15:24 GMT10 July 2020
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    Cuts in the UK's defense budget have forced the Royal Air Force (RAF) to hire out its brand new fleet of air-to-air refueling aircraft to travel companies such as Thomas Cook.

    Huge defense cuts were brought in by the previous government, under David Cameron, when they took control in 2010. The first thing they did was to slash the budgets of the RAF, the British Army, the Royal Navy and its other defense organizations.

    The swingeing cuts meant that only one of the two brand new aircraft carriers would be brought into service (the other one could not be scrapped as government officials discovered it would cost more to cancel the project than pay for a ship they did not want to use).

    They decommissioned the two old aircraft carriers and HMS Illustrious and scrapped the fleet vertical-take-off-and-landing Harriers that used them, leaving the UK with no aircraft carrier capability in the medium term. Worse still, the government decided to reduce the planned number of brand new F-35 Joint Strike Fighter aircraft on order for the new yet-to-be launched carriers.

    However, they hatched a plan to reduce the role of the VC-10 transport/tanker aircraft to undertake air-to-air refueling only and replace it with the new Voyager air-to-air refueling aircraft.

    RAF Switches Between Tankers and Tourism

    The Voyager aircraft flown by 10 Squadron and 101 squadrons from RAF Brize Norton in the south west of Britain are based on the Airbus A330-200.
    © Flickr / UK Ministry of Defence
    The Voyager aircraft flown by 10 Squadron and 101 squadrons from RAF Brize Norton in the south west of Britain are based on the Airbus A330-200.

    In the air-to-air refueling role, the original aircraft does not need any additional fuel tanks, because it shares the same wing as the four-engine A340, so there is a pre-strengthened location available for mounting the wing Mk32B pods.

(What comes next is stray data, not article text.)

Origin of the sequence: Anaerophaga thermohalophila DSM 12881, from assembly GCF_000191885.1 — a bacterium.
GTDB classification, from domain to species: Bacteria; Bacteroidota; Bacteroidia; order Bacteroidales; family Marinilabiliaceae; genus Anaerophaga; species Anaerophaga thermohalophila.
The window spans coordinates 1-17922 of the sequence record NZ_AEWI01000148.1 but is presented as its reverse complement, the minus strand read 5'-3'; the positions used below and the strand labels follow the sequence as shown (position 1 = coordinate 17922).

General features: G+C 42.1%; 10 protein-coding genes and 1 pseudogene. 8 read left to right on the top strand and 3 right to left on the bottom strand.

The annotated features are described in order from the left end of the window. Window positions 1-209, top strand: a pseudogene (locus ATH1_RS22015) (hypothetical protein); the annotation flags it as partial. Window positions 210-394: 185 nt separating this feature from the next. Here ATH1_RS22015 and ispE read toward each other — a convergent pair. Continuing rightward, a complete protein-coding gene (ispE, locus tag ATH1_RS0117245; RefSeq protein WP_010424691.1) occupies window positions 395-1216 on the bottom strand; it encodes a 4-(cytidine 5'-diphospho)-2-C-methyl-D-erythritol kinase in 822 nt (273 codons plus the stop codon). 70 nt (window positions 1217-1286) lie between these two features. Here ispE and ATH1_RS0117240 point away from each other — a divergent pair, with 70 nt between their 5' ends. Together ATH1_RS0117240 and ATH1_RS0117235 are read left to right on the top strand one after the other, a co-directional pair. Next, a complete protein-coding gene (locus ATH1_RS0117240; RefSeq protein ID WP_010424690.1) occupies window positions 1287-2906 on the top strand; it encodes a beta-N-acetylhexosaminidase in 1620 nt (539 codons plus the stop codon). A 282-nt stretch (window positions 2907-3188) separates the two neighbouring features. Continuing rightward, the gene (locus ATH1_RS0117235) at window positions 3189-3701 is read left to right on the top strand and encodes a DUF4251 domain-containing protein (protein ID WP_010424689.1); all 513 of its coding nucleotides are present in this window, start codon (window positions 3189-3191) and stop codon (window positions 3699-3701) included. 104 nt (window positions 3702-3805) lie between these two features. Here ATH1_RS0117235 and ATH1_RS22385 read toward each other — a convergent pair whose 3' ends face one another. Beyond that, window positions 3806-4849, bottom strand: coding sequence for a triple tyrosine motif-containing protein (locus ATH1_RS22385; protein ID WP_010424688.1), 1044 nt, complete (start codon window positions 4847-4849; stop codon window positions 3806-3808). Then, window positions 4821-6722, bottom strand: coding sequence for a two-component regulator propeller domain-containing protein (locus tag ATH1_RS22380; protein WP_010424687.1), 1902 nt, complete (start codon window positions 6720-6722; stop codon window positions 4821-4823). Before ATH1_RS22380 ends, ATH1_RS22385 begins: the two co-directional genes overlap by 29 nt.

That makes the aircraft perfect for conversion for tour operators, like Thomas Cook. The seating in the aircraft remains roughly as it normally does for troop transport, although they will have reconfigured its cabin from the Voyager's 291-seat configuration into an all-economy, 323-seat layout.

    AirTanker — the private consortium that now runs the refueling of the UK's RAF aircraft — is due to receive the last of the new Voyager aircraft by the end of 2016, but has already signed deals to lease them out to travel operators.

    In the event of the UK suddenly having to refuel all of its jets and other aircraft in the event of a global military crisis, the company has left open the option — called the "surge" element of the Ministry of Defense's contract with AirTanker — under which it can call on non-core aircraft to be prepared for military use within 90 days.

    Dave Mitchard, managing director of AirTanker Services said: "It is a risk we are able to handle.. [but] the probability of recall is very low."

    The first Voyager entered service this month with Thomas Cook. RAF air-to-air refueling aircraft G-VYGK took-off from Manchester Airport on May 1, bound for Cancun and Punta Cana carrying happy holidaymakers.


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    transport aircraft, transport, troops, tourism, defense, defense industry, defense budget, aircraft, aircraft industry, military, holiday, jet, plane, British army, RAF (UK), British Defense Ministry, Michael Fallon, United Kingdom, Britain
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